After her marriage with Ichiyinagi collapsed, she moved back to the United States and married Anthony Cox, a jazz musician. They had one child together and frequently collaborated on performance art pieces together. Eventually, they divorced in 1969, as their marriage had been deteriorating for many years prior. That year, Yoko Ono married John Lennon.


Life With John Lennon

John Lennon first saw Yoko Ono's conceptual art exhibit in 1966, and he was impressed with what he saw. They later began to speak with each other, and a romance soon blossomed. Eventually, Yoko Ono came to John Lennon's house to record the Two Virgins album, and they made love that night. Lennon's wife came home from vacation in the morning to find Yoko Ono sitting in her house, wearing her bathrobe.

Lennon then divorced his wife, and Yoko Ono became pregnant with his child, although she miscarried. During the next period, Ono and Lennon became increasingly involved in protests against the Vietnam War, most notably through "Bed-Ins for Peace." They were officially married in 1969.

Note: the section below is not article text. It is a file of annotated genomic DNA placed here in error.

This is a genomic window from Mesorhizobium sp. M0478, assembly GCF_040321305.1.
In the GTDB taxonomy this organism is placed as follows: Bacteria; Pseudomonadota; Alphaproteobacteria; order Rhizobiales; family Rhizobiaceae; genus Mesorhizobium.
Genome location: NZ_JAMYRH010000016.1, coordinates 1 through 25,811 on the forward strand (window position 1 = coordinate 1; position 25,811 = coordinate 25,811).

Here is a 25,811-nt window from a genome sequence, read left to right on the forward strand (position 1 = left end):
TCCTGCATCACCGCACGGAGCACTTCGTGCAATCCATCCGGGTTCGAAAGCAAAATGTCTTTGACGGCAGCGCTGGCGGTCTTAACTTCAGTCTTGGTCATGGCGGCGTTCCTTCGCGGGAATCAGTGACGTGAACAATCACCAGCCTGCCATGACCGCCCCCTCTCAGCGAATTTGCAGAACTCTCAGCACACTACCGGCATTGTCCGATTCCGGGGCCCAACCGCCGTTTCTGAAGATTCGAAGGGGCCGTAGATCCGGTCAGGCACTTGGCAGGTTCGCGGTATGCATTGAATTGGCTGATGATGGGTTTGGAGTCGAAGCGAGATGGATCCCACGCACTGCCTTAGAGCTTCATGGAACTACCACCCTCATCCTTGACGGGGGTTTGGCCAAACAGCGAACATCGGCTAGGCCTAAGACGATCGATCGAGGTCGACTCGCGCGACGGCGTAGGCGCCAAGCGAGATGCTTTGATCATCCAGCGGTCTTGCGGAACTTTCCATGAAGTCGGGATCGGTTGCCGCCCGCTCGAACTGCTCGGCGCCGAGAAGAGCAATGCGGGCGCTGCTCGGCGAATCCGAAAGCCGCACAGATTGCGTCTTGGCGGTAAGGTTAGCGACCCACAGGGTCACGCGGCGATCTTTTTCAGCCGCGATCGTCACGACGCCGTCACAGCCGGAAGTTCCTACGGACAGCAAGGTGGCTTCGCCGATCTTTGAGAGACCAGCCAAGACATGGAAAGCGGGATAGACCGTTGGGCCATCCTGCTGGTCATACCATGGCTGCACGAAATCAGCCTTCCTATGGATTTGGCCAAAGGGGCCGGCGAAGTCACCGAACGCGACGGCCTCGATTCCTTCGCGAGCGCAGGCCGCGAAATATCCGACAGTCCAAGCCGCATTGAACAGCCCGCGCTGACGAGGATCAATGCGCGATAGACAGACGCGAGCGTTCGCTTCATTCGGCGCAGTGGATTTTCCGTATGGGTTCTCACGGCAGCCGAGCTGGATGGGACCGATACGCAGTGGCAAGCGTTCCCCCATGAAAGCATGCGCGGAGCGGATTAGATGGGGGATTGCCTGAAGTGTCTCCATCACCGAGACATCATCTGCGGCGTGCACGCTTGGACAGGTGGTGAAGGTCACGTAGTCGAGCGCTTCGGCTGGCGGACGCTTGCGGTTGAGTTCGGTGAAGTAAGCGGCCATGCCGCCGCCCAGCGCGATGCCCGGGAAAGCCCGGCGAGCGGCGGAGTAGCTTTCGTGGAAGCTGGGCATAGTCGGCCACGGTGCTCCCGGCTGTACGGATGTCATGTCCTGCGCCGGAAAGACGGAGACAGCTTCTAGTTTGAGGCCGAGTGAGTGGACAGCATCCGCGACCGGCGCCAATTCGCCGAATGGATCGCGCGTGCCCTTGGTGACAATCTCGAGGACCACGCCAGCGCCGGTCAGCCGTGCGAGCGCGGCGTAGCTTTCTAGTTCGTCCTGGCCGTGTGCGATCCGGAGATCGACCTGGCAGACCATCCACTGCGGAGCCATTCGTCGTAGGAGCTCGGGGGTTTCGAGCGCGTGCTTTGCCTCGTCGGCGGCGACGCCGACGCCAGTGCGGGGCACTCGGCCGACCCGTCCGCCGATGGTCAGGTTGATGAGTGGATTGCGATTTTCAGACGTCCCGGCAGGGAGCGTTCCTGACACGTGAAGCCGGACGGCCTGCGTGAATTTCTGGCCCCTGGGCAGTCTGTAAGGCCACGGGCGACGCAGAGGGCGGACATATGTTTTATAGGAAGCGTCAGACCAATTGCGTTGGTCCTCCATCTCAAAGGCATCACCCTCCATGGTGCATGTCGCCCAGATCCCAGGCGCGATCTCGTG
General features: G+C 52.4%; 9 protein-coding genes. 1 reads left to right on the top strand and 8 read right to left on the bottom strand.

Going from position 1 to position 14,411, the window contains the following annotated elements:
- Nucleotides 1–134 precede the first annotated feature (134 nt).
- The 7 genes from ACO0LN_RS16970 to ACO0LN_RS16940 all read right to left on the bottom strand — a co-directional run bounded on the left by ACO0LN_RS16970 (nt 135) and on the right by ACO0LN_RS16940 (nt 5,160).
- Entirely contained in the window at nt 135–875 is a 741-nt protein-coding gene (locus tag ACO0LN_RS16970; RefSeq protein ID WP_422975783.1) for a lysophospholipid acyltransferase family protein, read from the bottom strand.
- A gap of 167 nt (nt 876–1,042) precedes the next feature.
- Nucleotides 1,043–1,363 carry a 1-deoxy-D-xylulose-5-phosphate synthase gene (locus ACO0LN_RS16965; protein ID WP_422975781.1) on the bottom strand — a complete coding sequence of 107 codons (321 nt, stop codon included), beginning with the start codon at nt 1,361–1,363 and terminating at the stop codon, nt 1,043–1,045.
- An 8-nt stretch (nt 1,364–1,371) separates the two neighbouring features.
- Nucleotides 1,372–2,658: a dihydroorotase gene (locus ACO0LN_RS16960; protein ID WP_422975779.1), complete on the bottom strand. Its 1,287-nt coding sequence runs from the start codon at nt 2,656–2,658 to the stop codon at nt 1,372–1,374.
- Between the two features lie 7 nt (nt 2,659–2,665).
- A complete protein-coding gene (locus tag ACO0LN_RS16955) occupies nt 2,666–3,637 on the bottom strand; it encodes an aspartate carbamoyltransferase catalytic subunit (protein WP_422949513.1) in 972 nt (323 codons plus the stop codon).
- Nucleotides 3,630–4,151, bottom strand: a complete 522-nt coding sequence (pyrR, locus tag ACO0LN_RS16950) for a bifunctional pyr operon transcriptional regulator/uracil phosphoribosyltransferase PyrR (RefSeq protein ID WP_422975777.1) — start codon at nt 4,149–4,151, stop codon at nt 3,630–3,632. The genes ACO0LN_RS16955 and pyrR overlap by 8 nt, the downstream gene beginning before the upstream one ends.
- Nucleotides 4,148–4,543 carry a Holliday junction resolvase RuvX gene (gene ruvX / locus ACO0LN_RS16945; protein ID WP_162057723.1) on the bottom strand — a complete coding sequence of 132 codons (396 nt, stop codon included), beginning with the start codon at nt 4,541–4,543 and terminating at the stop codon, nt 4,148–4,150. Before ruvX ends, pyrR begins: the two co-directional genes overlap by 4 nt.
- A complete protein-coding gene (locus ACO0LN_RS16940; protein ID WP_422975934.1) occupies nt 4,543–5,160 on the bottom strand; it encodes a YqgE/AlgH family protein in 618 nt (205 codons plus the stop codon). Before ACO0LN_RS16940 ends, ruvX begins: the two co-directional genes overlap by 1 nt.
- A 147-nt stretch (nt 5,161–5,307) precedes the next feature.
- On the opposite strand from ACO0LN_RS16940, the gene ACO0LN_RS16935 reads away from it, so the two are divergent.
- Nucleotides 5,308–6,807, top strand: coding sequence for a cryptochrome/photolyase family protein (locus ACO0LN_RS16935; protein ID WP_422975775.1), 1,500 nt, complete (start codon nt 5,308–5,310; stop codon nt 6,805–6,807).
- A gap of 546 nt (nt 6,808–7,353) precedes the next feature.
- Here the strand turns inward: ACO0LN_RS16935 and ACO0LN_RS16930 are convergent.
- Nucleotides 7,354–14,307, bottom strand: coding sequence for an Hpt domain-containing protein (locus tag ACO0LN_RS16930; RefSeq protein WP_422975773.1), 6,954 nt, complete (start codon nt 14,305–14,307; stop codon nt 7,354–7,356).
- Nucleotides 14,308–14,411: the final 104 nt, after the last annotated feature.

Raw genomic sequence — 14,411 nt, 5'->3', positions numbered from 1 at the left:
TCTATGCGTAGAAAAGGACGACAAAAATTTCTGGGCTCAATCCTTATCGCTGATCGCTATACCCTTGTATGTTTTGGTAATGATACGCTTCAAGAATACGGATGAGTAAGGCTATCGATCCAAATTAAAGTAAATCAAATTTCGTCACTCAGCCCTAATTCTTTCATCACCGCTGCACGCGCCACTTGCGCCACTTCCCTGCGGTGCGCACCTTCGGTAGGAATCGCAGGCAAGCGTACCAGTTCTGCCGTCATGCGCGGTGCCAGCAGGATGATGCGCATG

Over the next few years, Yoko Ono began to collaborate with John Lennon and with the Beatles. She and Lennon created the album Unfinished Music No.1: Two Virgins and provided lead vocals for the Beatles song "The Continuing Story of Bungalow Bill." By 1969, Lennon and Ono had formed their own band: the Plastic Ono Band. In 1970, Ono released Yoko Ono/Plastic Ono Band, her first solo album. In 1971, Ono followed up with the album Fly.

By this point, the Beatles had disbanded, and Ono had relocated to Manhattan with Lennon. Eventually, the relationship became strained, and the two separated in 1973. By 1975, the couple had reconciled, and Yoko Ono subsequently gave birth to Lennon's second son, Sean. This marked the beginning of John Lennon's long hiatus from music, which lasted until just before his murder in 1980.

After John Lennon